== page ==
Hospitals Don't Always Agree On What "Brain-Dead" Means

Illustrated by Jenny Kraemer.
Brain death — the total loss of all brain function — accounts for 1-2% of all deaths in the U.S. every year. But a recent study suggests that hospitals aren't always on the same page when it comes to diagnosing the condition.

For the study, published online last month in JAMA Neurology, researchers wanted to know the degree to which hospitals around the U.S. had adopted the American Academy of Neurology's latest guidelines for determining whether a patient is brain-dead. To find out, they analyzed brain death policies of 492 hospitals.

Their results showed that, although most of the hospitals had adopted the new guidelines, there was an uncomfortable amount of variability in the way they were actually implemented. For instance, only about a third of those policies required a neurologist or neurosurgeon to be the doctor making the call.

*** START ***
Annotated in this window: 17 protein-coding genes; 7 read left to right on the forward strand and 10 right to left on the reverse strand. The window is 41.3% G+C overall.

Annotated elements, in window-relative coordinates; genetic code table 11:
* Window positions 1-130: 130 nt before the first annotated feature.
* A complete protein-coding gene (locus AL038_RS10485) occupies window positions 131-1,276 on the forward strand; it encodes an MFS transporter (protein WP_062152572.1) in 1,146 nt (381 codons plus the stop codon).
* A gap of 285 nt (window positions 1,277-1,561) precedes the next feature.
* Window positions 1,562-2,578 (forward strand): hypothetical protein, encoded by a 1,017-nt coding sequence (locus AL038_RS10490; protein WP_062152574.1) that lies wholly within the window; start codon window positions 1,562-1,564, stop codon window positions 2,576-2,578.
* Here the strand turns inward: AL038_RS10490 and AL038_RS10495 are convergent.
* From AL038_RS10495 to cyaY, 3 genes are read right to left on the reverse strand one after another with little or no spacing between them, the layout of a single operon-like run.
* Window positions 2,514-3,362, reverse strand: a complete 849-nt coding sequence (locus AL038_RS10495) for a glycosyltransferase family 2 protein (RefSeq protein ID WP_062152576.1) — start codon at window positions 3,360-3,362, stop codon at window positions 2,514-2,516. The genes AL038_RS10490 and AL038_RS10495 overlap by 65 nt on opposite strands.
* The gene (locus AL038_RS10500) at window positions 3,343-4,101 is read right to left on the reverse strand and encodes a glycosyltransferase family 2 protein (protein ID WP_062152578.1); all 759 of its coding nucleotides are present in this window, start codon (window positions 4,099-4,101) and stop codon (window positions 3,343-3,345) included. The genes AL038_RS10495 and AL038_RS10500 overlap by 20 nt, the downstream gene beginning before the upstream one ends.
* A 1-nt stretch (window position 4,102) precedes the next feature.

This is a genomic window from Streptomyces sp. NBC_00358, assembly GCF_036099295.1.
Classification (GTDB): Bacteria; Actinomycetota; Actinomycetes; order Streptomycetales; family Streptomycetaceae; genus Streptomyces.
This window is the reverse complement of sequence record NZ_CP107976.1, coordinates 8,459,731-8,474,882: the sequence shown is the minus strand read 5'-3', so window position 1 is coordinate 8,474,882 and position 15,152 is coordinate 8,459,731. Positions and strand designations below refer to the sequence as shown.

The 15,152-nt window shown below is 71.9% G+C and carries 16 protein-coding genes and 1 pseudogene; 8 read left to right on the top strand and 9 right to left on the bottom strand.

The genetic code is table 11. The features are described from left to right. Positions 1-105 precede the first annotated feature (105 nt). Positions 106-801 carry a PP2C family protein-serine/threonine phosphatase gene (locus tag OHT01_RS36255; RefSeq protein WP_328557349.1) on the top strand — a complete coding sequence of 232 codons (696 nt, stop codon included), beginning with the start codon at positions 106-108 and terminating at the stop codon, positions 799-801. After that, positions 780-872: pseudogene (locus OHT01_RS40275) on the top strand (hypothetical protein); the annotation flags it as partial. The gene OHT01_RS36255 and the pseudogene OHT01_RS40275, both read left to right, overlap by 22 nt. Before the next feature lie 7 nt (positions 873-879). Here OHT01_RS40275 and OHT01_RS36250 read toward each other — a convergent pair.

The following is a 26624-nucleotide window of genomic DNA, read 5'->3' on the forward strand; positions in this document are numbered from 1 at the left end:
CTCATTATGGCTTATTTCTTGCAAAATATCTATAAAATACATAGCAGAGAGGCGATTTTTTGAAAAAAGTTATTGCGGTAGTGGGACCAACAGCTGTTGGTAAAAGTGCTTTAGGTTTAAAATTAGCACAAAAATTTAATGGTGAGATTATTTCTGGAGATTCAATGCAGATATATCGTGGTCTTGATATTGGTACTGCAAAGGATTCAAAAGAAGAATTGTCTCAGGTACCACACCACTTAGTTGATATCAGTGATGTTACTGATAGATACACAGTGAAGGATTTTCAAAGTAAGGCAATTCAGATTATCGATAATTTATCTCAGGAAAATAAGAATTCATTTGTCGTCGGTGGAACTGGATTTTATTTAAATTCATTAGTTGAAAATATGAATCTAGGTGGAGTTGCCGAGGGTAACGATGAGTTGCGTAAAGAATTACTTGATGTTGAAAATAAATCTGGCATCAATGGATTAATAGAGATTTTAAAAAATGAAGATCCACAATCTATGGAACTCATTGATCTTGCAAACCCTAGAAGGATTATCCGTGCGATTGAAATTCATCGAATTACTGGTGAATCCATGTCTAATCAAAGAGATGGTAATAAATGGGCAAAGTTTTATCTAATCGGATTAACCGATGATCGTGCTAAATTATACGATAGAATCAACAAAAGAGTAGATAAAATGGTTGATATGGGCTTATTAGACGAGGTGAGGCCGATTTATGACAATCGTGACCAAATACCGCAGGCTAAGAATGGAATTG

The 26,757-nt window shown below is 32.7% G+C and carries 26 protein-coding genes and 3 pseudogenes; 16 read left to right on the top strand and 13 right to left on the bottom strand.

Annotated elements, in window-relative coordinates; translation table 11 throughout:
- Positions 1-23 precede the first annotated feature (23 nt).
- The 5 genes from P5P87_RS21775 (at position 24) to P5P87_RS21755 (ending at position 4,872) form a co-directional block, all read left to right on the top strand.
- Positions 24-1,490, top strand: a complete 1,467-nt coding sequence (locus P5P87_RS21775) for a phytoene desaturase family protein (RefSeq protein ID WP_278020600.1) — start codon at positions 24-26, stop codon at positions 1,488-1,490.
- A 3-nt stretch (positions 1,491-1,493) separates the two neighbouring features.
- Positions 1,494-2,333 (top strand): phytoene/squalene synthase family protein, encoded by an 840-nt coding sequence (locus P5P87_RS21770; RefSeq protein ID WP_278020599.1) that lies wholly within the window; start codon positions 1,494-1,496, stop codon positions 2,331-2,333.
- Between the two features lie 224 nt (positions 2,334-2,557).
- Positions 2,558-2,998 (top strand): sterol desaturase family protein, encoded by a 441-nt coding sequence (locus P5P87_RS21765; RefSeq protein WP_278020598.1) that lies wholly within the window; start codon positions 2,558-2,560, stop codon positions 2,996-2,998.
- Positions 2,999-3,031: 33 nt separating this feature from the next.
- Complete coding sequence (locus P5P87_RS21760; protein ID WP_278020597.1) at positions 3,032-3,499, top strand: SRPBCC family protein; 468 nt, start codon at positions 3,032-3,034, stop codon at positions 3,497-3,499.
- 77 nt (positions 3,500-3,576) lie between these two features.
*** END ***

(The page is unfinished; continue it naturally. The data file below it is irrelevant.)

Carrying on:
Some of the other inconsistencies are a little more worrying: While more than 90% of hospital policies in the study require the patient to not have a pupil response, only about 60% require an absence of spontaneous breathing, and only 22.6% require an absence of jaw reflexes. So, while someone may be considered "brain-dead" at one hospital, they might not be at another. And, in the absolute worst-case scenario, reports NPR, that misdiagnosed "brain-dead" patient may regain some brain function.

If you're declared brain-dead, then you're dead. And at that point, your organs may be up for donation. So getting the diagnosis right can be a matter of life-or-death — and not just for you.

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